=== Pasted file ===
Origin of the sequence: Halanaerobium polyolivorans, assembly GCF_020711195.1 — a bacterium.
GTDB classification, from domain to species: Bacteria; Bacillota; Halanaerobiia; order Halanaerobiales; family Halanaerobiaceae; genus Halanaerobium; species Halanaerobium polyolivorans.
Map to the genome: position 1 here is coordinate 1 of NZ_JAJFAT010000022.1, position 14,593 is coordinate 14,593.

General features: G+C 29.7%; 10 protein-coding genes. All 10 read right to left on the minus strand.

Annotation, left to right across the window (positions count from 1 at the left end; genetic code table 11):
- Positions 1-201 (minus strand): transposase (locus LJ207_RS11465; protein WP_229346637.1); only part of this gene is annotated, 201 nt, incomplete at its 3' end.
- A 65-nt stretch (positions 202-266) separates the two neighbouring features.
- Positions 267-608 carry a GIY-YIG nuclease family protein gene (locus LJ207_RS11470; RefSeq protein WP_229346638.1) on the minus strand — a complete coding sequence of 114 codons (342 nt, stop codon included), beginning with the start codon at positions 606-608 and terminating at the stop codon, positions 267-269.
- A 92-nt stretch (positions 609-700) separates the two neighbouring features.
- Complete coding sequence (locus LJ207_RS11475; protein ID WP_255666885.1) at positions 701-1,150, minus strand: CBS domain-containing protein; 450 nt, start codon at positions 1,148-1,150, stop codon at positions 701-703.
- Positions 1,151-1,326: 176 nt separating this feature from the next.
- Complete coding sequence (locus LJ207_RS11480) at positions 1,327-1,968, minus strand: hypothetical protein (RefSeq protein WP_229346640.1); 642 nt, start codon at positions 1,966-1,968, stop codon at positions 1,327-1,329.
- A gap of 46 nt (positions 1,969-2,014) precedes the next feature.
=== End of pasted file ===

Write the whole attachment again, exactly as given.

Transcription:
Origin of the sequence: Halanaerobium polyolivorans, assembly GCF_020711195.1 — a bacterium.
GTDB classification, from domain to species: Bacteria; Bacillota; Halanaerobiia; order Halanaerobiales; family Halanaerobiaceae; genus Halanaerobium; species Halanaerobium polyolivorans.
Map to the genome: position 1 here is coordinate 1 of NZ_JAJFAT010000022.1, position 14,593 is coordinate 14,593.

General features: G+C 29.7%; 10 protein-coding genes. All 10 read right to left on the minus strand.

Annotation, left to right across the window (positions count from 1 at the left end; genetic code table 11):
- Positions 1-201 (minus strand): transposase (locus LJ207_RS11465; protein WP_229346637.1); only part of this gene is annotated, 201 nt, incomplete at its 3' end.
- A 65-nt stretch (positions 202-266) separates the two neighbouring features.
- Positions 267-608 carry a GIY-YIG nuclease family protein gene (locus LJ207_RS11470; RefSeq protein WP_229346638.1) on the minus strand — a complete coding sequence of 114 codons (342 nt, stop codon included), beginning with the start codon at positions 606-608 and terminating at the stop codon, positions 267-269.
- A 92-nt stretch (positions 609-700) separates the two neighbouring features.
- Complete coding sequence (locus LJ207_RS11475; protein ID WP_255666885.1) at positions 701-1,150, minus strand: CBS domain-containing protein; 450 nt, start codon at positions 1,148-1,150, stop codon at positions 701-703.
- Positions 1,151-1,326: 176 nt separating this feature from the next.
- Complete coding sequence (locus LJ207_RS11480) at positions 1,327-1,968, minus strand: hypothetical protein (RefSeq protein WP_229346640.1); 642 nt, start codon at positions 1,966-1,968, stop codon at positions 1,327-1,329.
- A gap of 46 nt (positions 1,969-2,014) precedes the next feature.